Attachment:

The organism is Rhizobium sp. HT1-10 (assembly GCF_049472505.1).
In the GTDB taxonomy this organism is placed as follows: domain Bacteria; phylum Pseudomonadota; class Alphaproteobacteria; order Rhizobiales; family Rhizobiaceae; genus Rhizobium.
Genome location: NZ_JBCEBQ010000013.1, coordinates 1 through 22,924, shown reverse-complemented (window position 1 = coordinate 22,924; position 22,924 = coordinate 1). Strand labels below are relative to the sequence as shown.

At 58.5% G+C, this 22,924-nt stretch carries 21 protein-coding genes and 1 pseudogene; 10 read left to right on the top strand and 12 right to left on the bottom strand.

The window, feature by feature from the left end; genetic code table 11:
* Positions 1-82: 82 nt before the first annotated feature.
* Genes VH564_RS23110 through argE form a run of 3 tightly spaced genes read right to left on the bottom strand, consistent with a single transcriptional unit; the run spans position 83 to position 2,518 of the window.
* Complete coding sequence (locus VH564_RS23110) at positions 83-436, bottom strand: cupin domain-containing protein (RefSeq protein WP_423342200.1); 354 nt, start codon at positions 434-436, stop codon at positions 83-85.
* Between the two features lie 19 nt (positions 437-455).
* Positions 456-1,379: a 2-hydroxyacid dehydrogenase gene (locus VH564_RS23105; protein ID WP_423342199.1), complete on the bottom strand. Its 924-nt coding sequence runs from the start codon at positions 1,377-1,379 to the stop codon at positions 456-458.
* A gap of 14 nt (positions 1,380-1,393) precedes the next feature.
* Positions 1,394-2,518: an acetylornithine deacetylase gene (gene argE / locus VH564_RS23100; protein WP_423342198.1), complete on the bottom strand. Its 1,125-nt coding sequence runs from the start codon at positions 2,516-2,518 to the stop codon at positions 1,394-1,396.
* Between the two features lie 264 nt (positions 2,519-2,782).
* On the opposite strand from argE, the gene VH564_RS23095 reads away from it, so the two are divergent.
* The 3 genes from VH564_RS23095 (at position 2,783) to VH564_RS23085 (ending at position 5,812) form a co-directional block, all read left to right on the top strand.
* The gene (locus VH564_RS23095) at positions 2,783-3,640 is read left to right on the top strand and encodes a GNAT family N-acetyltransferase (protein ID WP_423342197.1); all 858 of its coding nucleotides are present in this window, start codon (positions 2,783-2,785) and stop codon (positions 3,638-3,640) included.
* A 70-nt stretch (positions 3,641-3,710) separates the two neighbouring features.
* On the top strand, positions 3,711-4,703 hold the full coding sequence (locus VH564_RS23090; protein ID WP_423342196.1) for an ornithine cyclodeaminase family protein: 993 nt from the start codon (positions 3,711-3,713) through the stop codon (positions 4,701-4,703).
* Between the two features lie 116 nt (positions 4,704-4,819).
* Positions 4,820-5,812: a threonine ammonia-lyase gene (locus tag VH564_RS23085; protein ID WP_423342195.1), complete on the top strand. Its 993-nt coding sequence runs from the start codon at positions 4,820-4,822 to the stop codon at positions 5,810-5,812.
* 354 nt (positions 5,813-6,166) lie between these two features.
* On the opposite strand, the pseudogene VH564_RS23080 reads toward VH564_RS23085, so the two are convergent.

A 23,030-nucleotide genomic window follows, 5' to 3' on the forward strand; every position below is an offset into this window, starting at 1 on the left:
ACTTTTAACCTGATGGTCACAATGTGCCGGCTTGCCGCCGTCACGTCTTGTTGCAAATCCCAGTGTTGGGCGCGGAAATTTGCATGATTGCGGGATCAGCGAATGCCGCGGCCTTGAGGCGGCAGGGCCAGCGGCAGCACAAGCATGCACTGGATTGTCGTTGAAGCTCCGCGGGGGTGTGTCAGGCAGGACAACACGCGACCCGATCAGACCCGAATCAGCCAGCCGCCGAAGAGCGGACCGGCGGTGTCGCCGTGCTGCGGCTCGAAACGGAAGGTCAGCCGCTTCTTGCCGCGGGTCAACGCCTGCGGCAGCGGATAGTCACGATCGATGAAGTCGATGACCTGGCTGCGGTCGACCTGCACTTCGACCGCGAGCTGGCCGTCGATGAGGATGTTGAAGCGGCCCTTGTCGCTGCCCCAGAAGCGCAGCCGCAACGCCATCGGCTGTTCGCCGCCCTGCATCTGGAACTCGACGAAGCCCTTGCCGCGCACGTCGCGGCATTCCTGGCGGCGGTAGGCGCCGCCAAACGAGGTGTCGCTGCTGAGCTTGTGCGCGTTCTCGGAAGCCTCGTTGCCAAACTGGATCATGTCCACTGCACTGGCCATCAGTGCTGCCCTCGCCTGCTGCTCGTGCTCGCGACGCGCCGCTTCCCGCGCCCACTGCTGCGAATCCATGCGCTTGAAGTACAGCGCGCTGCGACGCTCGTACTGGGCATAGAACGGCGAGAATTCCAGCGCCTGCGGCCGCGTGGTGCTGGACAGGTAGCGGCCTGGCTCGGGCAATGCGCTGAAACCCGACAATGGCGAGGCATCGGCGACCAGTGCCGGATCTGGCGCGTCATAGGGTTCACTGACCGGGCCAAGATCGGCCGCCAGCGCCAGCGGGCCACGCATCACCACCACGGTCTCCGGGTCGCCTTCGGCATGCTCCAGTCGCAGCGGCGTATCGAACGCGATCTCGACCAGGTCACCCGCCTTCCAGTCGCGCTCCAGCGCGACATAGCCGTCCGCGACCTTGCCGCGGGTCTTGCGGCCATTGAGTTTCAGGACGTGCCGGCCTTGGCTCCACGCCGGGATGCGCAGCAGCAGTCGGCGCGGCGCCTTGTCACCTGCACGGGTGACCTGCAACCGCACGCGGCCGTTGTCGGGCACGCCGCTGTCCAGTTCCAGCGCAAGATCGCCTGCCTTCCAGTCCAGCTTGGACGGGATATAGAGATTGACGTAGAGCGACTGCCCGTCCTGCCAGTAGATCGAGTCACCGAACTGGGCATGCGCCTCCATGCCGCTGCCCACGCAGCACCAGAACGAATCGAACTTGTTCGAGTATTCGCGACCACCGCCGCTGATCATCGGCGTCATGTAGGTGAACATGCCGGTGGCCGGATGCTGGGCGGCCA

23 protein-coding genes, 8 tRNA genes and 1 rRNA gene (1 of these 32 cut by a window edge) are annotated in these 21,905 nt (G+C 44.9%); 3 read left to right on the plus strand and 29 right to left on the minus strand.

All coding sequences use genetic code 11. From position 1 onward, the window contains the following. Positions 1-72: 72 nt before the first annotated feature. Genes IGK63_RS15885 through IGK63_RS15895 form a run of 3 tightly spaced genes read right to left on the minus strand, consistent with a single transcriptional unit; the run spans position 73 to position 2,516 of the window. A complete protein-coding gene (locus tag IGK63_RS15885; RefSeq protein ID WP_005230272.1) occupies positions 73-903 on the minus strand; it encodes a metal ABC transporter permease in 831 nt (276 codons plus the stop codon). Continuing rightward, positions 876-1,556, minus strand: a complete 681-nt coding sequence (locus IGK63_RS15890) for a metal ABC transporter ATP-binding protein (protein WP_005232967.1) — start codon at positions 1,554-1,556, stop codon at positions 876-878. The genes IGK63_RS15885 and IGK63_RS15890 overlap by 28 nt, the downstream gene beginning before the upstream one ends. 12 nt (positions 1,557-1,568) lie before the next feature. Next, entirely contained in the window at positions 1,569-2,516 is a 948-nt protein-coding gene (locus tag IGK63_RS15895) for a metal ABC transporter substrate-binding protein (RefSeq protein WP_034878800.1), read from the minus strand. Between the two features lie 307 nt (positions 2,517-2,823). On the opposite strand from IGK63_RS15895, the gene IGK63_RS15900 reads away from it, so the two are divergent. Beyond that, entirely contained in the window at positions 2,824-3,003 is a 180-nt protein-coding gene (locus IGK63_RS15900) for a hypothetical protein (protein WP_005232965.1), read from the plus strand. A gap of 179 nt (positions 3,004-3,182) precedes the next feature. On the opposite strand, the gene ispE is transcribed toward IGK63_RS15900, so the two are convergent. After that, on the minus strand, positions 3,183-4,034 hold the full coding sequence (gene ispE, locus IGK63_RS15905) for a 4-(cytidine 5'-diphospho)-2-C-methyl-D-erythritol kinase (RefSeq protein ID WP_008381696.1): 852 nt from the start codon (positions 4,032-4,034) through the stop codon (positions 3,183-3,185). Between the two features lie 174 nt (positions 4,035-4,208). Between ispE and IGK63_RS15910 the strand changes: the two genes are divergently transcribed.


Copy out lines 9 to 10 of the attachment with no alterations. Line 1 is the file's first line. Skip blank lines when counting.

* Between the two features lie 19 nt (positions 437-455).
* Positions 456-1,379: a 2-hydroxyacid dehydrogenase gene (locus VH564_RS23105; protein ID WP_423342199.1), complete on the bottom strand. Its 924-nt coding sequence runs from the start codon at positions 1,377-1,379 to the stop codon at positions 456-458.